Ludwig Bemelmans is now known for his MADELINE series of kids' books. That's a good thing. They are good books. But he wrote and illustrated many books and had gallery shows and wrote and drew articles.
Here are a few visuals I nicked from the terrific bio BEMELMANS: THE LIFE AND ART OF MADELINE'S CREATOR. It was written by his grandson, John Bemelmans Marchiano, with much insight and many, many drawings and paintings by his grandfather. It's copyright Mr. Marciano and published by Viking Press in 1999.
Born in Austria, his home was at his father's hotel in Gmunden. All was quiet until he was six years old. His father suddenly ran off with another woman. Ludwig and his pregnant mother left for Regensberg, Germany. His mother "held me close and wept almost the entire journey from Gmunden to Regensberg."
Ludwig grew up in Germany. He did not fit in. He only spoke French at first. After failing the same grade over and over, he was sent to a boarding school. He was not a good student, but the Rothenberg boarding school tended to pass all of their paying students. The family then tried to get him to learn the hotel business from his uncle. Ludwig went, and "showed little promise." He was sent to several of the uncle's hotels, but each time it was the same: Ludwig Bemelmans was not able to do the job. The family gave him an ultimatum: either go into a correctional institution to go to America.
Christmas Eve 1914 he arrived in NYC. He eventually found a home at the Ritz-Carlton. After a two years in the US Army during the Great War, he had worked his way up to assistant manager.
Here's John Bemelmans Marchiano:
"During his years at the Ritz, Bemelmans' desire to draw intensified, and the hotel provided many excellent models—kitchen workers and waiters, as well as clientele. Bemelmans dreamed of becoming a cartoonist, a career that he thought would allow him to draw and also earn a good living.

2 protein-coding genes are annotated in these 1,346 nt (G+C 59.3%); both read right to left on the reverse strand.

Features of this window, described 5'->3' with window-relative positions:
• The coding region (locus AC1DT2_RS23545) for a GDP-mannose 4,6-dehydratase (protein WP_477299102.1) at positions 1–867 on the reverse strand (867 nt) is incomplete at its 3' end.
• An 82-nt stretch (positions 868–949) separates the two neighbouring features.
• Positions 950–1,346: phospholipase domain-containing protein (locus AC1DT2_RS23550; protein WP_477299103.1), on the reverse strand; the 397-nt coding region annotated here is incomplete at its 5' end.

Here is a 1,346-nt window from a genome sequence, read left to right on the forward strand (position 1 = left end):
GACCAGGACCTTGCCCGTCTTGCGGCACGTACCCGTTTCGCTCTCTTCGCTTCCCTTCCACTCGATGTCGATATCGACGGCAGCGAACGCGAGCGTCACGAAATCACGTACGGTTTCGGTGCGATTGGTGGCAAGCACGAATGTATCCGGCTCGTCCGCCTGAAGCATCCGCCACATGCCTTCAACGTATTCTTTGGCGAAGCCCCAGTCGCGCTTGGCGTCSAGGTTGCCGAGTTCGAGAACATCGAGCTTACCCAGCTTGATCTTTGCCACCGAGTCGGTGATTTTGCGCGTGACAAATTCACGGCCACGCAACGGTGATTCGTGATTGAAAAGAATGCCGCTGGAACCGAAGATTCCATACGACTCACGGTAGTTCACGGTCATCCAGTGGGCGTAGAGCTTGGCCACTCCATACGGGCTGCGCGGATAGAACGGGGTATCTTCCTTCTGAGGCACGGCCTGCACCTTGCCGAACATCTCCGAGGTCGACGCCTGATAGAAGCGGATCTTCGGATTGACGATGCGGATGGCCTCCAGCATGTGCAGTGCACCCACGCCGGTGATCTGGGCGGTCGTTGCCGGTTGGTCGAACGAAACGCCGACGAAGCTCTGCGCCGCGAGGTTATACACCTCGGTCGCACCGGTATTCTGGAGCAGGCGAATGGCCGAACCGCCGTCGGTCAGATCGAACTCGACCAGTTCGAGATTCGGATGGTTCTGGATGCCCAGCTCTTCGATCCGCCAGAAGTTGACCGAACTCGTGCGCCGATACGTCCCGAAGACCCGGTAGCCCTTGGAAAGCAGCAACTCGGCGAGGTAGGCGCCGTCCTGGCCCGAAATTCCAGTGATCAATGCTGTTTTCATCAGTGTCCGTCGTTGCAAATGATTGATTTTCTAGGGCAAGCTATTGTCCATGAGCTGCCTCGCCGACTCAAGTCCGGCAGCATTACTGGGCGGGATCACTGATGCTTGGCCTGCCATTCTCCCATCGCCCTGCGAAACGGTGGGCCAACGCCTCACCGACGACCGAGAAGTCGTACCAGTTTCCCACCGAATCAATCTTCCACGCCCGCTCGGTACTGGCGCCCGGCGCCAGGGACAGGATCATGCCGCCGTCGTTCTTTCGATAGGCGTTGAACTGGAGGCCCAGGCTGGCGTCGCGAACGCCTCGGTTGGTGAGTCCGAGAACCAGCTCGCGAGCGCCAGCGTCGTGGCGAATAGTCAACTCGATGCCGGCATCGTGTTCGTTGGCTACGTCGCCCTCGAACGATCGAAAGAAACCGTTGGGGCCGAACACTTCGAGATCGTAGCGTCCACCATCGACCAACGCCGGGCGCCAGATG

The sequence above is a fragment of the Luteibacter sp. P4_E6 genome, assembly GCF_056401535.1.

An esteemed guest, who lived at the hotel, was a famous cartoonist. He was known for his generosity in tipping and for never looking at a bill. The entire staff from the maîtres d'hôtel to the chambermaids considered him a "gentleman par excellence." Spurred on by a waiter with whom I worked as a bus boy, I decided to become a cartoonist. By 1926, after years of work and countless disappointments, it seemed as if I had achieved my goal. I sat up in the cupola of the old World building with a group of funnymen: Webster, Milt Gross, Ernie Bushmiller, and Haenigsen. Walter Berndt, who drew "Smitty" in the Daily News, helped me a great deal. There was constant laughter in that cupola.
Unfortunately, there were so many complaints about my strip, which was called "Count Bric a Brac," that after six months, during which no syndicate had picked it up, I was fired. It was a bitter time, for I had to go back to the Ritz; and the old cashiers and the maîtres d'hôtel said, "Ah, Monsieur Bemelmans, who felt himself too good for this dirty trade, is back again. Tiens, tiens [Well, well]."
The comic strips, COUNT BRIC-A-BRAC, which ran a full page in magazine section of the New York World in 1926, and SILLY WILLY, which also ran for a year in Young America magazine, were not successes. He did do advertising work and sold gag cartoons to, among others, the Saturday Evening Post. MADELINE would come along a little later.
If you are at all interested in Bemelmans' life and art, I recommend this book highly.